Friday, January 1, 1999

LebEnv #64


by Fareed Abou-Haidar

Days after the new Lebanese government was formed in the wake of the inaugural of the new President, minister of the interior Michel Murr renewed the licenses of 18 quarries in the areas of Ain Dara and Dahr el-Baidar. These quarries are not far from Lebanon's biggest natural crown jewel, the 550-square-kilometer Shouf cedars preserve. Many are visible from the Beirut- Damascus highway for all to see.

Earlier in the year, the Ministry of the Environment had come up with a plan to designate 18 areas on the fringes of Lebanon for rock quarries. Mount Lebanon, which has had more than its share of quarries, would be relieved. Environment minister Akram Chehayeb even met with interior minister Murr and most of the details were agreed on.

Renewal of the quarry licenses is a slap in the face of the Ministry of the Environment and its plans, and illustrates the hard time the well- meaning then-minister Chehayeb had in trying to protect the environment in the face of powerful political forces.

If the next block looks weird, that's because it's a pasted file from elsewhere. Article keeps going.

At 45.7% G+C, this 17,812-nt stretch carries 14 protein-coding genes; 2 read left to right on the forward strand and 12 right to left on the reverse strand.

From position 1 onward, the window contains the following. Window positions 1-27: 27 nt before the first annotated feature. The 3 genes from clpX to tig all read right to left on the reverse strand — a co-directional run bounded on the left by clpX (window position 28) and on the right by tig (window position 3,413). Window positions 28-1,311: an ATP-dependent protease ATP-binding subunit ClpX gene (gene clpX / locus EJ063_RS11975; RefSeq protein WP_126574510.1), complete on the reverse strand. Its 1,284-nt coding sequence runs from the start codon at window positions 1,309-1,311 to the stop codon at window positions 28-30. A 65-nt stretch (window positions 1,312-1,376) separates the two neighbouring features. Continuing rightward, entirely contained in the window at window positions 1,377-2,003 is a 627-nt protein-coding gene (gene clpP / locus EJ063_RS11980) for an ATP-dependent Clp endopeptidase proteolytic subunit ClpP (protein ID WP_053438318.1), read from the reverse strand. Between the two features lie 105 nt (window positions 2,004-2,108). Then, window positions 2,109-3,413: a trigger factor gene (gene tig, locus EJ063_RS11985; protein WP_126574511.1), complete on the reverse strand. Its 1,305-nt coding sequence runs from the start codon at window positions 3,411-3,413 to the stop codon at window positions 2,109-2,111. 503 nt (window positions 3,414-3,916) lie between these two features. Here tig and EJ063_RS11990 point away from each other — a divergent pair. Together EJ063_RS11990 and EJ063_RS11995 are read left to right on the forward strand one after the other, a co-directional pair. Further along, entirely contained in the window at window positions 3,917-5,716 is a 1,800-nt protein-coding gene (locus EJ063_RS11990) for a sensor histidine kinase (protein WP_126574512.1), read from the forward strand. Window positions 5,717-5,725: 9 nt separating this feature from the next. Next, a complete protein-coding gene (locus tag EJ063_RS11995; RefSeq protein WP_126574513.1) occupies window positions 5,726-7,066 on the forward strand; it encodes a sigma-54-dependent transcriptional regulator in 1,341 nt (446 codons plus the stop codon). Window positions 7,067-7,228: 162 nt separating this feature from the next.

The new government has pledged to put an end to corruption. By catering to the quarry people, it has started its campaign on the wrong foot.

Dismayed? Angry? Send an e-mail to minister Murr via Specify in the heading that the letter is directed to minister Murr, as this is an intermediary. (IDREL is the site behind the weekly ShuFiMafi.) He himself apparently does not have an e-mail address. Also, President Lahoud has set up a special e-mail address for complaints as part of his new open-door policy. It's at

Fareed Abou-Haidar

Fareed's Home Page (with articles and photos on the environment in Lebanon) at



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